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Re: TR: Mt. Langley attempt from Owens Valley, Oct. 2017

Post by JosiahSpurr » Sun May 03, 2020 9:42 pm

zacjust32 wrote:
Tue Apr 07, 2020 6:43 pm
Why not just park at the end at the Tuttle Creek TH? It's on Forest Service Land.
Good point !! That would be about 100 meters higher. But, harder to find the car coming back down. I'm looking for a map of the 450-acre Great Space Center with their property boundary. If the 4WD road that goes up the bottom of the couloir is on their property, will have to contact Doroethy Leonard to ask permission to park near the helicopter landing pad that's been abandoned. Someone said is was put there by the Forest Service.

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Re: TR: Mt. Langley attempt from Owens Valley, Oct. 2017

Post by JosiahSpurr » Sun May 03, 2020 11:58 pm

Jim F wrote:
Tue Apr 07, 2020 8:49 pm
I would like to know more about the Diaz Pass approach, but unfortunately RJ is no longer available to fill in the details. Anyone at HST know anything about Diaz Pass? Could it actually be in the direction Josiah has initiated?

Josiah, if you head up that way again soon, any further observations would be appreciated. Thanks.

Jim

Note: Frank Merrell-Wolf of the Great Space Center organized the construction of the Tuttle Creek Ashram.
"Diaz Pass" is 4040 m+ (0.4 mi SE of Mt. Langley) according to pg. 38 in RJ Secor's book. It looks like the pass is 0.6 mi from the upper-most Cottonwood lake, with the pass directly in between Langley and Lake #6 (although the map only goes up to #5).

Secor says, "this is an old shepherd's route that ascends Diaz Creek from the floor of Owens Valley." I'd like to know that route! I don't think it's possible to go straight up the creek. Someone in Lone Pine pointed out a triangular hill to the south of the Creek that one goes around to avoid the narrows. It might be peak x2730.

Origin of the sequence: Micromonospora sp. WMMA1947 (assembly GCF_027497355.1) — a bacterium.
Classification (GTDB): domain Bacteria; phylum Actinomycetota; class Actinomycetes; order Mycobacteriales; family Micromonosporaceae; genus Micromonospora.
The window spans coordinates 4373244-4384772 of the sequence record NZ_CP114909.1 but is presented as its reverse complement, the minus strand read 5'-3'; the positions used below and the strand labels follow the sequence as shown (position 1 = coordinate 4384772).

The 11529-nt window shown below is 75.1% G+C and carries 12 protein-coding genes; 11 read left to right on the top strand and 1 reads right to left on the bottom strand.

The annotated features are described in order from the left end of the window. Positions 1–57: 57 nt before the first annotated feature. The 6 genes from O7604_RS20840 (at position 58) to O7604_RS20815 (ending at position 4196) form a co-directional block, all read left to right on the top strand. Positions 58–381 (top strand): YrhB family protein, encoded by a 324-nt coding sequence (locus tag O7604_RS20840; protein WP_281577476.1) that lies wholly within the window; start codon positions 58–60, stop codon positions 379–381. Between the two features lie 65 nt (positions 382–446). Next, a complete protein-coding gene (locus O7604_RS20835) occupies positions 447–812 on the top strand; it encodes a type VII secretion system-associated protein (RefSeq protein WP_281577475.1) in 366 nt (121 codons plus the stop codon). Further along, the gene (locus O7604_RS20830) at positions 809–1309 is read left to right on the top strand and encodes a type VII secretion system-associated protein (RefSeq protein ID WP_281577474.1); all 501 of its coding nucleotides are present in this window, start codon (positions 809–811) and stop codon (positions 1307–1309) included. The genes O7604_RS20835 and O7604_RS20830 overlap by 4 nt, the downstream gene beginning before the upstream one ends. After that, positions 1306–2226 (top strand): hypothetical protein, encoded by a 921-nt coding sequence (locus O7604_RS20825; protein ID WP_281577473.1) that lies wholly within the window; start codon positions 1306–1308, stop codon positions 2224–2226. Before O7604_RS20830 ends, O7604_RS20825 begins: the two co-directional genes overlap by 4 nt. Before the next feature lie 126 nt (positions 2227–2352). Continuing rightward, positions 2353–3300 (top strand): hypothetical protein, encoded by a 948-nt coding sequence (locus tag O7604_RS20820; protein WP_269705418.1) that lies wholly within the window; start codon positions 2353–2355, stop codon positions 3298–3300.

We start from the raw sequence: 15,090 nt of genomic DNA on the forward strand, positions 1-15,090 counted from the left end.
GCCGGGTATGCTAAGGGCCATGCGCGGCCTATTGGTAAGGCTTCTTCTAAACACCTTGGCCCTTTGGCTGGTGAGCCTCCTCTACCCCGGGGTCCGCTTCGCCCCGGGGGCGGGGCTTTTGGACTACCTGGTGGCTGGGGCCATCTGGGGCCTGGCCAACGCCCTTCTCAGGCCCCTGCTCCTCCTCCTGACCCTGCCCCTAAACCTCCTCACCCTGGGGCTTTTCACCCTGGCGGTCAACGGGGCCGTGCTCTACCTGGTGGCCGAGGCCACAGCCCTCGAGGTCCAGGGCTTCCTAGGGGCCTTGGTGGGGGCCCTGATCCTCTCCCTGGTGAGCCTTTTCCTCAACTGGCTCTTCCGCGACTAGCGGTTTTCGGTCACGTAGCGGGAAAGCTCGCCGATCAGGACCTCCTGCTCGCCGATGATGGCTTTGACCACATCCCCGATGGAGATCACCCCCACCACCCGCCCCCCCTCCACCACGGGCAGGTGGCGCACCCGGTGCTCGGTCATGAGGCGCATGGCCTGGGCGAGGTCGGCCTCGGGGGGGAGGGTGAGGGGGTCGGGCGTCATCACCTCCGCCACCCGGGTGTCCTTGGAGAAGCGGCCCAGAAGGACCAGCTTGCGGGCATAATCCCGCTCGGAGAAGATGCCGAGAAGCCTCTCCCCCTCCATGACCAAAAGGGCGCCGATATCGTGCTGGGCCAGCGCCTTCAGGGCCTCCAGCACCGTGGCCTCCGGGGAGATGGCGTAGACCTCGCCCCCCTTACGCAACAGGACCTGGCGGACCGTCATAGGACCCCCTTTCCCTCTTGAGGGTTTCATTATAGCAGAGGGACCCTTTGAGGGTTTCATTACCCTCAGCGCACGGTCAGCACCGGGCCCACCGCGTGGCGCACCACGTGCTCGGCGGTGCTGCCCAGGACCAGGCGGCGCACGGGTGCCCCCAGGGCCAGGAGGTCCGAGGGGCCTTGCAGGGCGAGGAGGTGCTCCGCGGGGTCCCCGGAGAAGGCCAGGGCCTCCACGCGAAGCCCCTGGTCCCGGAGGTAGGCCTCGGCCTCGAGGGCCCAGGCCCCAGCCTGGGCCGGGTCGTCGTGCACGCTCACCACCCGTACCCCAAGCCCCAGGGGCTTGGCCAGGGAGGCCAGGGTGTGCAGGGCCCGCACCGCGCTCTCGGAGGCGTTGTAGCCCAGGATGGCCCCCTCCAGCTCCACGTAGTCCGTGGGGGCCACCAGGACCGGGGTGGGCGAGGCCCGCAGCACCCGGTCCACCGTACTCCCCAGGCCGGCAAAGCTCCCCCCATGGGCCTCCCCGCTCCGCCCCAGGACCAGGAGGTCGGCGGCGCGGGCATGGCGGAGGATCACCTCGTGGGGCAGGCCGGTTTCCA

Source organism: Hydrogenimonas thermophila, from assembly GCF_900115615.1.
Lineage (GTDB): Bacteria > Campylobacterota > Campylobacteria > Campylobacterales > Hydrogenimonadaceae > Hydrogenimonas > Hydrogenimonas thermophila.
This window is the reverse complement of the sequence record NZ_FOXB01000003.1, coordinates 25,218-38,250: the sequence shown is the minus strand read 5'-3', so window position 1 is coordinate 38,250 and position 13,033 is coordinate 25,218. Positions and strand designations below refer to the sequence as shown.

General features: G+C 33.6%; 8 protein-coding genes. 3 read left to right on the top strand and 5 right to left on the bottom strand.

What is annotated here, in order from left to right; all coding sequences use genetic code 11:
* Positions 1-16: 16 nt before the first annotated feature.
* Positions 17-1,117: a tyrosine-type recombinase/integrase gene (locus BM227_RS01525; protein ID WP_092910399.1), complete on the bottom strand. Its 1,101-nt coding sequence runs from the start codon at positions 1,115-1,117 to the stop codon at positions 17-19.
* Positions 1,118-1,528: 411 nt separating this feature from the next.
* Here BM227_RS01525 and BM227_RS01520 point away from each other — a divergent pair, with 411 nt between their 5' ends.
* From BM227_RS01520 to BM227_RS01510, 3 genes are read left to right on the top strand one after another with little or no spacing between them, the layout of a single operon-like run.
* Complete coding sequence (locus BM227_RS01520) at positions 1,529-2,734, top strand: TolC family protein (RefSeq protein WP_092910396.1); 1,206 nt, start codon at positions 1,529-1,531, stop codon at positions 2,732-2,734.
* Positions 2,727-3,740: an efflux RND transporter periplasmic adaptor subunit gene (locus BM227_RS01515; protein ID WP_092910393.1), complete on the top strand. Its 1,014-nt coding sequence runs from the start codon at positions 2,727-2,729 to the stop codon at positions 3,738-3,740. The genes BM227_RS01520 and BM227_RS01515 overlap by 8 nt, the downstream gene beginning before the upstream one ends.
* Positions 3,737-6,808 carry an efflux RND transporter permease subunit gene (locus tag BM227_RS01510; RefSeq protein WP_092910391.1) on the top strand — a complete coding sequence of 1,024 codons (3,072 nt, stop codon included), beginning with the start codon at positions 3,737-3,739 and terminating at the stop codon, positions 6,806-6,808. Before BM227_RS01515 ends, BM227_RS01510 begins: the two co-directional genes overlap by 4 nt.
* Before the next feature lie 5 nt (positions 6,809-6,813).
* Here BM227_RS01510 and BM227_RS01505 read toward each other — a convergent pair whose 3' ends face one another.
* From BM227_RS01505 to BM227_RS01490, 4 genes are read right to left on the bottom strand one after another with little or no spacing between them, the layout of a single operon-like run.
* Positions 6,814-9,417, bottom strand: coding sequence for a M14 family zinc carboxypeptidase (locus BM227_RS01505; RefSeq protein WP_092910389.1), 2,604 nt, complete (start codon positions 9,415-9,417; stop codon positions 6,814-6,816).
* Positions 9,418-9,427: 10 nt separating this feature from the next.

I was up that way yesterday. Actually, the more I explore the area, I realize that the route I am initiating is directly in between Tuttle and Diaz creeks. Simply, it would go from Owens Valley, through peak x3153 (on the John Muir Wilderness / Inyo NF boundary), through peak x3625, then on to Mt Langley. The tricky part is through the Inyo NF to x3153. These photos are from the couloir NE of that peak, from last month (March 25/26), when there was a lot more snow (before a heat wave):

https://josiah.piwigo.com/index?/catego ... march_2020

Yesterday, I reached the Wilderness boundary at approximately 3020 m ( 9,908 ft ) and discovered a mini pass. It has a grove of about 20 dead (foxtail?) pine trees, very unique in appearance. Back in Owens Valley, I could see a few dead trees on the ridge/pass. The view of Langley and the Tuttle Creek surroundings was great. Still plenty of snow. The ratio of Class 2 to 3 was about 80% to 20% going up (and 90% Class 2 going down). If one were coming back from Langley and wanted to avoid the spring and the waterfalls in the south branch that drain into the South Fork of Tuttle Creek (at 2400 m), this mini pass might be an option. It has a little flat piece of ground for a tent. Westward, looking into JM Wilderness, the slope was steep and covered in lots of snow. Probably also Class 2 and 3.

I found plenty of water flowing between 2600 and 2700 m from snow melt running over granite !!

I saw that there are four (4) mini passes in this couloir. Like Jim says, it's between the ridge N of Diaz Creek and the ridge S of Tuttle Creek, and I would add the John Muir Wilderness boundary as the third border. The blue "creeks" on the topo map don't drain into anything. The blue lines just stop.

Going clockwise, this photos shows the first two mini passes. The one on the L is due SSE (pass #1), and the one on the right is SSW (pass #2) that goes past the north face of a steep wall (pass #2). I suspect that Diaz Creek is on the other side of those two passes.

IMG_20200325_094424817_HDR.jpg

After turning the corner formed by the ridge seen in the foreground above, is the "creek" from the snow melt. Soon this object comes into view:

IMG_20200325_134725736.jpg

Going straight up and to the L of that object is pass #4 with the dead trees. On the way up and to the L (SW) pass #3 is revealed which has been hidden until now. Actually, it may not be a pass, but rather the E face of peak x3153 that sits on the Wilderness boundary. Stay tuned for more info.

Maybe I shouldn't include so many details, because it might spoil the adventure of finding out what's out there for other people?

( In a letter to his wife he wrote "Ajna Ashrama" and "May 30, 1938" at the top. )

Warmly, Josiah *